Overall, Sky is still adding subscribers, though growth has slowed. It gained 35,000 customers in the U.K. and Ireland in the fiscal first quarter, about half as many as the 77,000 additions a year earlier. But a rising churn rate, a rolling measure of customer attrition over the past year, suggests marketing costs are on the rise, Campling said. There’s also a risk that there’s simply too much saturation of sports content and viewers are getting turned off, he said. Walt Disney Co.’s ESPN lost 621,000 subscribers from October to November, according to Nielsen data.
With the cost of games rising too, Sky’s operating margins have fallen for four straight years. In the 2011-2012 season, when Manchester City’s Sergio Aguero scored an injury-time goal to snatch the title from crosstown rival Manchester United, Sky was paying 4.7 million pounds ($5.8 million) per game. Now, Sky is paying 11.07 million pounds per game.
“It is only through legitimate investment in our broadcasting rights from Sky Sports, BT Sport, and our other partners, that we can put on a world renowned football competition, and support the entire English football pyramid and beyond,” the Premier League said in a statement. “We know that the interest in Premier League football is higher than ever with
stadiums tracking at 96 percent occupancy and unique viewers up 4 percent compared with last season.”
The Premier League has also been combating illegal streaming, which siphons viewers.
“We do a huge amount of work to protect our IP rights, including blocking illegal internet streams, investigating and taking action against pubs which make illegal broadcasts of our matches, and engaging with policy makers in the U.K. and EU on the challenges we and other creative industries face in this area,” the league said.
Sky’s Sunday broadcast may have suffered because the company moved some of its top matches to other times, said Gill Hind, chief operating officer at Enders Analysis Ltd. For example, this season’s most-viewed game was played on a Monday night, when Liverpool hosted Manchester United, Hind said. Premier League soccer remains resilient, and is the main draw for Sky in terms of attracting subscribers, she said.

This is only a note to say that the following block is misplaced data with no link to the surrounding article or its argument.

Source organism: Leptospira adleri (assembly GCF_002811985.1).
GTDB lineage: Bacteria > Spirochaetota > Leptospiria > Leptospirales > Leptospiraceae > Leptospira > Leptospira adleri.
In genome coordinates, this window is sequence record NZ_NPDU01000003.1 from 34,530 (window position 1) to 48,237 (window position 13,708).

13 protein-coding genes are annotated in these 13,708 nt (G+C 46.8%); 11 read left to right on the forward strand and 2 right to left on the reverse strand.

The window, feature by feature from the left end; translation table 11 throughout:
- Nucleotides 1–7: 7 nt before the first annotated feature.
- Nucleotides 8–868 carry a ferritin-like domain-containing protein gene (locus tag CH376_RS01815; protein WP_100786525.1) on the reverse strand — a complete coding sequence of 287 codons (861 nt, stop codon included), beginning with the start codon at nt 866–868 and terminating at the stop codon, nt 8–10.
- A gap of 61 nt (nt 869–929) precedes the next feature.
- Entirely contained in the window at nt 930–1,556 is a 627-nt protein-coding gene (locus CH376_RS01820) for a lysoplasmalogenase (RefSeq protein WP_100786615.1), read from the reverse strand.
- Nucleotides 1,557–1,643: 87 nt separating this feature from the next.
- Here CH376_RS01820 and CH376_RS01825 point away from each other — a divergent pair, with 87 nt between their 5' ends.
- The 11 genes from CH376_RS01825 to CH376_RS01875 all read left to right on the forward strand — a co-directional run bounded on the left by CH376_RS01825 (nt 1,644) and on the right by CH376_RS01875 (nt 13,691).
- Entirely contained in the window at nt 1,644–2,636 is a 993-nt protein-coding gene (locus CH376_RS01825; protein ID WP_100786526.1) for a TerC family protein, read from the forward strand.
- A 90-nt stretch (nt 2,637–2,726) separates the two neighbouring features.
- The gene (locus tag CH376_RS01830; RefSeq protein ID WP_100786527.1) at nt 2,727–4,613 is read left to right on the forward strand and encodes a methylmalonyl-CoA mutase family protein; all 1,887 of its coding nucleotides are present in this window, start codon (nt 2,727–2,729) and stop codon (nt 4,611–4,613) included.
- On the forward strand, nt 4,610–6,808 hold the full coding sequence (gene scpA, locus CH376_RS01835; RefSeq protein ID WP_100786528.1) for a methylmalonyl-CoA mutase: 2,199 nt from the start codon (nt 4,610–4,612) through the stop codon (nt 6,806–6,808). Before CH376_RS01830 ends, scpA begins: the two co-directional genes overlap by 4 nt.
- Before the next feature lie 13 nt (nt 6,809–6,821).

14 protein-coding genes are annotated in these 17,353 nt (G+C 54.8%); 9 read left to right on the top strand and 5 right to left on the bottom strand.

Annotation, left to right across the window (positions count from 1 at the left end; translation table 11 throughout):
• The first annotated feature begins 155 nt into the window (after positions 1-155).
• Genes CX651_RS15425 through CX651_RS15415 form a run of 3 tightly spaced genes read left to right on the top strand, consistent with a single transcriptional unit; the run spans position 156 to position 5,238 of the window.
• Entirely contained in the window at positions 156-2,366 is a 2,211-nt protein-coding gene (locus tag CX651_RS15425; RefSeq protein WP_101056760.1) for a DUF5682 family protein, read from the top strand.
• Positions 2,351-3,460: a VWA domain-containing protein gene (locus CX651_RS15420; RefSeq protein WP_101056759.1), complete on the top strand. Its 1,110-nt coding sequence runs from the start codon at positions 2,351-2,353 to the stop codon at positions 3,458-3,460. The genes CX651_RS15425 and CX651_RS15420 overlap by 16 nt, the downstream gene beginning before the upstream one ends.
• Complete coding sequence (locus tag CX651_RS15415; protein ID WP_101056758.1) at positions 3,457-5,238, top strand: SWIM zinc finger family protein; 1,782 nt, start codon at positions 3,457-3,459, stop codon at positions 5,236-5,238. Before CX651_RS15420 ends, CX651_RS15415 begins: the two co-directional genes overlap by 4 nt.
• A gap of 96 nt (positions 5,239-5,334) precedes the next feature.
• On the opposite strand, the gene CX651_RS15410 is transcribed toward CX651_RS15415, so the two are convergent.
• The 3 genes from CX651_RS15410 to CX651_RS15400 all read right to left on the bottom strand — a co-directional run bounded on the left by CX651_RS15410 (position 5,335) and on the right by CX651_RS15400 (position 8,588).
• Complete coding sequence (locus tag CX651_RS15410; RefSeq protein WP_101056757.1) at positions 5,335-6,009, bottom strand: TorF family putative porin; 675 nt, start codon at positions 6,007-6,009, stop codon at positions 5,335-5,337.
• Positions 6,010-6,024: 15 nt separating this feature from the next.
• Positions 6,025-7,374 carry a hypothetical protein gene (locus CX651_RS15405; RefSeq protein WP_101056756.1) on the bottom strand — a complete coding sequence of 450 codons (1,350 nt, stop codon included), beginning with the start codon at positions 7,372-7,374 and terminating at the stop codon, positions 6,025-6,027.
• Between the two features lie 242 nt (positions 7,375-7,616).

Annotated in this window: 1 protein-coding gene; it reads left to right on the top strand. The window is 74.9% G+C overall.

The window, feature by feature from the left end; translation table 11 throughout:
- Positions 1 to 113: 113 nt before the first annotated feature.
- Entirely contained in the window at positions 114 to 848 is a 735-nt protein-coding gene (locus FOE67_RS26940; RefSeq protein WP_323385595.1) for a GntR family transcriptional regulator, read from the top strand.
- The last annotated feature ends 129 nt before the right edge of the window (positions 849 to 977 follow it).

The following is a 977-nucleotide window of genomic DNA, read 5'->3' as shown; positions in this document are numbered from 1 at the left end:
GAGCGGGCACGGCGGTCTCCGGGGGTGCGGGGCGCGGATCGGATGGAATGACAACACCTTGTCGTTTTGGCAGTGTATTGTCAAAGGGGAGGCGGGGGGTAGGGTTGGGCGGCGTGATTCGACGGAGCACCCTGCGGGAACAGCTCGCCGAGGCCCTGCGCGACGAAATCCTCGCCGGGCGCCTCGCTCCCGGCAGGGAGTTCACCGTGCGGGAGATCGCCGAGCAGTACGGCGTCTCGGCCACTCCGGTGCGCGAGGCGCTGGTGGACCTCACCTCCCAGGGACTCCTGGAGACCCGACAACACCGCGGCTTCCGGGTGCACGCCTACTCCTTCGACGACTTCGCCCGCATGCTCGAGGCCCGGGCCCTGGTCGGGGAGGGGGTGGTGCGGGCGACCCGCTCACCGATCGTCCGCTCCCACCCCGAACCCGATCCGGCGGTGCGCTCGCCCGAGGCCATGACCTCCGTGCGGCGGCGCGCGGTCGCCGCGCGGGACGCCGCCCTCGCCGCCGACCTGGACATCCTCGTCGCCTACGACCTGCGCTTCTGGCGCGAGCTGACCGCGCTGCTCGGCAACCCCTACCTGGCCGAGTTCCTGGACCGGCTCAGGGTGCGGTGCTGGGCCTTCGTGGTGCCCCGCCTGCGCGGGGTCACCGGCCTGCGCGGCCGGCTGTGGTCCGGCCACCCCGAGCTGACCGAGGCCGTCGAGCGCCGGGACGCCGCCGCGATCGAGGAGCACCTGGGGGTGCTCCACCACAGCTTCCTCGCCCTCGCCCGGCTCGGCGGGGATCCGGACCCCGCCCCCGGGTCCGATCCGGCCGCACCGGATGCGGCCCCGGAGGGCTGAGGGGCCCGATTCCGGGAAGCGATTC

“Subscribers have held up very well,” Hind said by phone. “It’s worth the investment.”
Sky’s soccer numbers have come into focus this season, more than ever, following an unprecedented fall in the first month, when August numbers were down 28 percent year over year. While still off in September and October, the declines were narrower, at 5 percent and 2 percent respectively.
After Leicester City’s improbable title last season, the early stages of the current campaign suggests another compelling narrative: A title race involving as many as five teams. Liverpool, which last won the league in 1990, rose to the top of the table for the first time since May 2014 after thrashing Watford 6-1 on Sunday. The Reds, coached by charismatic German Jurgen Klopp, hold a one-point lead over Chelsea. Pep Guardiola’s Manchester City and Arsenal are a point further back. Tottenham is five points off the top in fifth.
Investors will have to wait to see how subscriber numbers play out. Sky didn’t disclose its churn rate for the first time when it reported its quarterly earnings last month, as it shifts to providing the figures only twice a year. It reported three consecutive quarters of higher churn in the U.K. and Ireland through the period that ended on June 30.